7

I'm just going to put this whole thing in spoilers.

What I'm wondering is why, after the Death Star had fired and the explosion was nearing his hideout, Saw decided to stick around and just watch as his death approached. It seemed like aside from the main characters, there were other characters who made it out in various ships, so I assume Saw had a ship of his own he could escape in.

I know Saw is a somewhat complex character, and I feel like a lot of the nuance of him didn't get explored in the film, but I was wondering if there was maybe something I missed, or something from other sources that would explain his behavior in this scene.

  • Good question. To explore this question, one may want to look at The Clone Wars TV series, the Catalyst Rogue One Novel, and the official novelisation of Rogue One. I believe that is all the references to Saw Guerrera in Canon material. (Come to think of it, he may have had a minor mention in Bloodline) – DBPriGuy Dec 19 '16 at 15:15
  • 1
    Only having seen the TV show and the most recent movie, my speculation is that he chose to die because he was suffering/on death's door already. During and since his time as an insurgent in the Clone Wars, Saw has seen many horrors and the deaths of many friends including his sister. He has also been severely injured between the Clone Wars and Rogue one, and seems to rely on a life support suit that leaves him in pain at all times – DBPriGuy Dec 19 '16 at 15:18
  • @DBPriGuy I guess that explanation makes sense, but man that's depressing. – DaaaahWhoosh Dec 19 '16 at 15:23
  • Yeah, he's kinda a sad character. I feel that explanation is somewhat speculative, so I'm not putting it as an answer until I can find more evidence to support it. – DBPriGuy Dec 19 '16 at 15:32
  • Not to mention that Saw may blame himself for Steela's death, the rocket he fired to down a separatist gunship ultimately winding up killing her. – DBPriGuy Dec 19 '16 at 15:38
8

Various reasons

  • Due to his injuries, he was incapable of fleeing under his own power, and he didn’t want to face the shame of having to be dragged out by his people.

    He turned away from the window, stumbled, and saw his console spark with one last surge of power. He thought of his soldiers in the catacombs, considered what order to give. But they were surely evacuating already. His lieutenants knew the next rendezvous, and they knew their duty.

    Well enough to also know he would only slow them down?

    He envisioned dragging his failing body, trapped in its unwieldy armor, down the collapsing corridors of the monastery with the support of a warrior under each arm. It was a humiliation. It was a fantasy.

    It’s time, Saw. Past time.

    Rogue One: A Star Wars Story

  • That it was “a fantasy” also suggests that he might not have been able to get out even if he had ordered his soldiers to help him, probably because he would have slowed them down too much.

  • Generally speaking, he’s resigned and wants to die. He’s been living in constant agony for so long, that death might in some sense be a relief.

  • He thinks there are more important things than his own survival:

    Saw’s bellow seemed to shatter stone behind them and dwarf even the roar of the cataclysm: “Save the Rebellion!” he cried. “Save the dream!”

    Rogue One: A Star Wars Story

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    Specific to the living in constant agony part, he references that in the film. When talking to Jan, he says something to the effect of "Come to kill what little remains of me?" It comes across very bitter and "I wish I didn't have to keep going", so it was probably a relief that he couldn't escape the blast even if he tried. Also relevant, when he unsnapped the breathing hose I (subjectively) got a sense of "at last I'm free of this" – Robert Wertz Dec 19 '16 at 17:53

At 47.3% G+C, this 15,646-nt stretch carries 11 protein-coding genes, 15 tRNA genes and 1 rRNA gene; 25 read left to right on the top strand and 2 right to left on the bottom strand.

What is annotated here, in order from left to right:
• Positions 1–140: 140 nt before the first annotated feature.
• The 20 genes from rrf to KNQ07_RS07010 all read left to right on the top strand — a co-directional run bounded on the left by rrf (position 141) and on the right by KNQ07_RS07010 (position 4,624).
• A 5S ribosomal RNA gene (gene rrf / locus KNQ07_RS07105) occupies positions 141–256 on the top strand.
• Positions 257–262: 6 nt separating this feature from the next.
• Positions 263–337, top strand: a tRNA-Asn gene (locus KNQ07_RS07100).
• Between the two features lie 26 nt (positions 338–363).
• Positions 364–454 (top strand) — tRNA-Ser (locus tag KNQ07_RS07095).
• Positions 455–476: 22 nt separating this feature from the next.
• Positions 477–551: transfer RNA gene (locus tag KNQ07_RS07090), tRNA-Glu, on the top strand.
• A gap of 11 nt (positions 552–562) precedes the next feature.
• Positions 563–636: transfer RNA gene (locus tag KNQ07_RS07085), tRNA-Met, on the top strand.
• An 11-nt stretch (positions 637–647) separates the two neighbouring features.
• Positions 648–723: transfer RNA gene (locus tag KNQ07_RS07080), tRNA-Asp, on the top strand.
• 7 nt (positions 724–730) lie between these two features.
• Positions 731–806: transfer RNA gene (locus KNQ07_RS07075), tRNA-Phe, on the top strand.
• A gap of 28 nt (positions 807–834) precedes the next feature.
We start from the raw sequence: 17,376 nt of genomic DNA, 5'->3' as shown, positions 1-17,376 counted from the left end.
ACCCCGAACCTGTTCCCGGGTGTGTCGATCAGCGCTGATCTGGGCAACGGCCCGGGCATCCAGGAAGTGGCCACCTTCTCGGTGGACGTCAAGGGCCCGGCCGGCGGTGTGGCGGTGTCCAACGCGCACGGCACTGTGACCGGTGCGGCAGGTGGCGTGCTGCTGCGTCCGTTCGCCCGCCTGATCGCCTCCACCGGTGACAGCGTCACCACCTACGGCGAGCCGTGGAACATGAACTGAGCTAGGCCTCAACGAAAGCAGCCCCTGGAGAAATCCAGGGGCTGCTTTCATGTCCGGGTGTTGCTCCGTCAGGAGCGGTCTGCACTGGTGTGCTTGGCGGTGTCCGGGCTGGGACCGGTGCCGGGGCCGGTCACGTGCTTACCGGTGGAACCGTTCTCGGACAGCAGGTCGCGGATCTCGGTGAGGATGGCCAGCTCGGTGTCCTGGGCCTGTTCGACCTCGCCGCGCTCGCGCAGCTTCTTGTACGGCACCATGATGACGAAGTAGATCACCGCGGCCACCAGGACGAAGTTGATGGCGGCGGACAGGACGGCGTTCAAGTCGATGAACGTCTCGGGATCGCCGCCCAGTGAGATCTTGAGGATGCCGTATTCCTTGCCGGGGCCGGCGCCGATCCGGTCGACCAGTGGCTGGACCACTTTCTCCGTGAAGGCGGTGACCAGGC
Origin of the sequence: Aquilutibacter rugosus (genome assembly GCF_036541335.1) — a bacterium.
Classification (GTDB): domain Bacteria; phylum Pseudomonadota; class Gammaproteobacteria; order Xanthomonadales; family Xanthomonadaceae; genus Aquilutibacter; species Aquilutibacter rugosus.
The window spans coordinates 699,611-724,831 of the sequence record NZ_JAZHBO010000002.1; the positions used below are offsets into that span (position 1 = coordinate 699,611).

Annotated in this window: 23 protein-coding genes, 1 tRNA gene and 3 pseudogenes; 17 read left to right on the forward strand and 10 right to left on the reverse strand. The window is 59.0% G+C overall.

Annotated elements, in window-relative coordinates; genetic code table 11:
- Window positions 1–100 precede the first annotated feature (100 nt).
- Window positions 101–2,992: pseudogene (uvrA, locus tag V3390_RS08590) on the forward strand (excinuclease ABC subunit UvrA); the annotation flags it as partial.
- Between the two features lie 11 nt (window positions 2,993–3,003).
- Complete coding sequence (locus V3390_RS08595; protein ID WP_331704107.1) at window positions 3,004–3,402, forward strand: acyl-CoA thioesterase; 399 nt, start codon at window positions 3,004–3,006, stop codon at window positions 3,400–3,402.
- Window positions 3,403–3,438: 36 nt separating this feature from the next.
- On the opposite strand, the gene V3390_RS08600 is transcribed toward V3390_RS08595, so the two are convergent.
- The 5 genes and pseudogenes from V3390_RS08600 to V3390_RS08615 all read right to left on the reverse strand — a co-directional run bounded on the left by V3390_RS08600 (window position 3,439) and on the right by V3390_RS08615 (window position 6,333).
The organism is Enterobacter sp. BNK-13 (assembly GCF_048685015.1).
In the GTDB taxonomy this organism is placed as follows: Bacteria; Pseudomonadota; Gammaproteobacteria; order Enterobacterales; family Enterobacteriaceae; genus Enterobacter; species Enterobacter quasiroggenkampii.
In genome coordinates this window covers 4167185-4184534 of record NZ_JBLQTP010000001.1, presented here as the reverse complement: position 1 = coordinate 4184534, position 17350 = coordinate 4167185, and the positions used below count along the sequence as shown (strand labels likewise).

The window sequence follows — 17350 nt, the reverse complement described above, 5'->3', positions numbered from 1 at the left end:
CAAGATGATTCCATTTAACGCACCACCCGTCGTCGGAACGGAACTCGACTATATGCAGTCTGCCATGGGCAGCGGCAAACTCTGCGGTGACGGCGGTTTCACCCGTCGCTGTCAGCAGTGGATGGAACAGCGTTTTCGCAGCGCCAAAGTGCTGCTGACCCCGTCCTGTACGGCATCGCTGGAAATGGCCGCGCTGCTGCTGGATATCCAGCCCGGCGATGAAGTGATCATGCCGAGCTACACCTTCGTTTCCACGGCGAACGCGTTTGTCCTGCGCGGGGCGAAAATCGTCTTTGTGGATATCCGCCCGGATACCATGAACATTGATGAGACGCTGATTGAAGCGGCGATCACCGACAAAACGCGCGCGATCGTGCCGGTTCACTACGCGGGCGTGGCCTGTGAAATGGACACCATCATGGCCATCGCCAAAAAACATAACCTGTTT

1

In the original script (as reflected in the film's junior novelisation) it would appear that the ship was much farther away, requiring a run of several minutes through the maze of the catacombs. A man in Saw's condition, hobbled and incapable of fast movement, would have been a massive liability to Jyn's escape, something that he clearly recognised.

Obviously, in the film itself his decision is less explicable given that they practically land the ship on his doorstep.

Jyn stood up but hesitated. She took Saw’s arm as if she planned to haul the man along with them. He shook her off, though, and Cassian could see why. He was slow, beaten, sick. No longer the legendary warrior—the terror of the Empire—he’d once been. He wasn’t able to run any longer, but he wanted to make sure Jyn did.
“Save yourself. Please!”
“Come on,” Cassian said as he took her by the hand. She resisted him, not willing to abandon the old man who Cassian knew had once treated her like his daughter.
“Go!” Saw shouted, insisting even harder. This was his final wish, and he wanted nothing more than for her to grant it.
Cassian could see she wanted to argue with Saw, but the entire place was about to come down around their ears. It wasn’t like they could throw a grown man in armor over their shoulders and still escape. “There’s no time!”

...

Jyn didn’t know the layout of Saw’s hideout well enough to decide which way to run. Fortunately, Cassian seemed to have a better sense of things.

She chased him through the place’s empty corridors. Everyone else—all the other prisoners and even the rest of Saw’s rebels—seemed to have left already. They’d been able to see what was about to happen to Jedha, and they hadn’t been worried about leaving a father figure to die.

Rogue One: A Star Wars Story – A Junior Novel

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